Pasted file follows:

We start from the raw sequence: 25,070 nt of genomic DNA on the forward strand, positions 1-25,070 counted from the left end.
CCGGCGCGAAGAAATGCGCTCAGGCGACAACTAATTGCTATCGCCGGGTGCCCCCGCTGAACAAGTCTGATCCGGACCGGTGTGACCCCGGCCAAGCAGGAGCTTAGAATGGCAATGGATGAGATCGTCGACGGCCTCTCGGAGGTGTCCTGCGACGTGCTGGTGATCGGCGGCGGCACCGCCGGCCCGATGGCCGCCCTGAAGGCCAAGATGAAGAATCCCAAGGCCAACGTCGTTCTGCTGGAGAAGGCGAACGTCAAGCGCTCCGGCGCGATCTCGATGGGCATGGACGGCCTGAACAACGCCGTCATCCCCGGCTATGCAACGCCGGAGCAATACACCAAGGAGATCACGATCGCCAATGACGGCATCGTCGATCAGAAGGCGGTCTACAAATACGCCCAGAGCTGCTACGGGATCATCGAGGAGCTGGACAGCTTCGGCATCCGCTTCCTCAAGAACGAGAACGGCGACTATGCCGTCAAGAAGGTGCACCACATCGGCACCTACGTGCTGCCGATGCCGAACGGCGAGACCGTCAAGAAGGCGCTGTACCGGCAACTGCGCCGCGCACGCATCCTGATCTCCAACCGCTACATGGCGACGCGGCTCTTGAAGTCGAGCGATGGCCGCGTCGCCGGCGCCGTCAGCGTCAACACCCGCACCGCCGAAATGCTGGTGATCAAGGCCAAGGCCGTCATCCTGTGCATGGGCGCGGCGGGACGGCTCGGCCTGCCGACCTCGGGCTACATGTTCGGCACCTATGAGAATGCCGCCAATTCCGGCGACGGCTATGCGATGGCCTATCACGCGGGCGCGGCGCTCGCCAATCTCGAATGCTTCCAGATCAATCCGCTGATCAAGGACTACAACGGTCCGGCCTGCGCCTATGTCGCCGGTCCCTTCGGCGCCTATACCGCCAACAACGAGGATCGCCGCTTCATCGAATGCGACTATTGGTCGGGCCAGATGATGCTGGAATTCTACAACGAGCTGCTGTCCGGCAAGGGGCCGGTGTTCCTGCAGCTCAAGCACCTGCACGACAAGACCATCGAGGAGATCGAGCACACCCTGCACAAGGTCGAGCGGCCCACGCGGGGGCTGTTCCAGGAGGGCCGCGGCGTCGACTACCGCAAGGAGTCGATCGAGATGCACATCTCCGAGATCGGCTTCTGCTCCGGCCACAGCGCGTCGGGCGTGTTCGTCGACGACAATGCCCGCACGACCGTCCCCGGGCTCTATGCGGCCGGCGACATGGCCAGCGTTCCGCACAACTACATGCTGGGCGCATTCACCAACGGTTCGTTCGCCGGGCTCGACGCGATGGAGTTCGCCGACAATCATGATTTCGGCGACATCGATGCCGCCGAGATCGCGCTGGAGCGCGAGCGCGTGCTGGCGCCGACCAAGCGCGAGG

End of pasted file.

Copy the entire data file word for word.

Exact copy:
We start from the raw sequence: 25,070 nt of genomic DNA on the forward strand, positions 1-25,070 counted from the left end.
CCGGCGCGAAGAAATGCGCTCAGGCGACAACTAATTGCTATCGCCGGGTGCCCCCGCTGAACAAGTCTGATCCGGACCGGTGTGACCCCGGCCAAGCAGGAGCTTAGAATGGCAATGGATGAGATCGTCGACGGCCTCTCGGAGGTGTCCTGCGACGTGCTGGTGATCGGCGGCGGCACCGCCGGCCCGATGGCCGCCCTGAAGGCCAAGATGAAGAATCCCAAGGCCAACGTCGTTCTGCTGGAGAAGGCGAACGTCAAGCGCTCCGGCGCGATCTCGATGGGCATGGACGGCCTGAACAACGCCGTCATCCCCGGCTATGCAACGCCGGAGCAATACACCAAGGAGATCACGATCGCCAATGACGGCATCGTCGATCAGAAGGCGGTCTACAAATACGCCCAGAGCTGCTACGGGATCATCGAGGAGCTGGACAGCTTCGGCATCCGCTTCCTCAAGAACGAGAACGGCGACTATGCCGTCAAGAAGGTGCACCACATCGGCACCTACGTGCTGCCGATGCCGAACGGCGAGACCGTCAAGAAGGCGCTGTACCGGCAACTGCGCCGCGCACGCATCCTGATCTCCAACCGCTACATGGCGACGCGGCTCTTGAAGTCGAGCGATGGCCGCGTCGCCGGCGCCGTCAGCGTCAACACCCGCACCGCCGAAATGCTGGTGATCAAGGCCAAGGCCGTCATCCTGTGCATGGGCGCGGCGGGACGGCTCGGCCTGCCGACCTCGGGCTACATGTTCGGCACCTATGAGAATGCCGCCAATTCCGGCGACGGCTATGCGATGGCCTATCACGCGGGCGCGGCGCTCGCCAATCTCGAATGCTTCCAGATCAATCCGCTGATCAAGGACTACAACGGTCCGGCCTGCGCCTATGTCGCCGGTCCCTTCGGCGCCTATACCGCCAACAACGAGGATCGCCGCTTCATCGAATGCGACTATTGGTCGGGCCAGATGATGCTGGAATTCTACAACGAGCTGCTGTCCGGCAAGGGGCCGGTGTTCCTGCAGCTCAAGCACCTGCACGACAAGACCATCGAGGAGATCGAGCACACCCTGCACAAGGTCGAGCGGCCCACGCGGGGGCTGTTCCAGGAGGGCCGCGGCGTCGACTACCGCAAGGAGTCGATCGAGATGCACATCTCCGAGATCGGCTTCTGCTCCGGCCACAGCGCGTCGGGCGTGTTCGTCGACGACAATGCCCGCACGACCGTCCCCGGGCTCTATGCGGCCGGCGACATGGCCAGCGTTCCGCACAACTACATGCTGGGCGCATTCACCAACGGTTCGTTCGCCGGGCTCGACGCGATGGAGTTCGCCGACAATCATGATTTCGGCGACATCGATGCCGCCGAGATCGCGCTGGAGCGCGAGCGCGTGCTGGCGCCGACCAAGCGCGAGG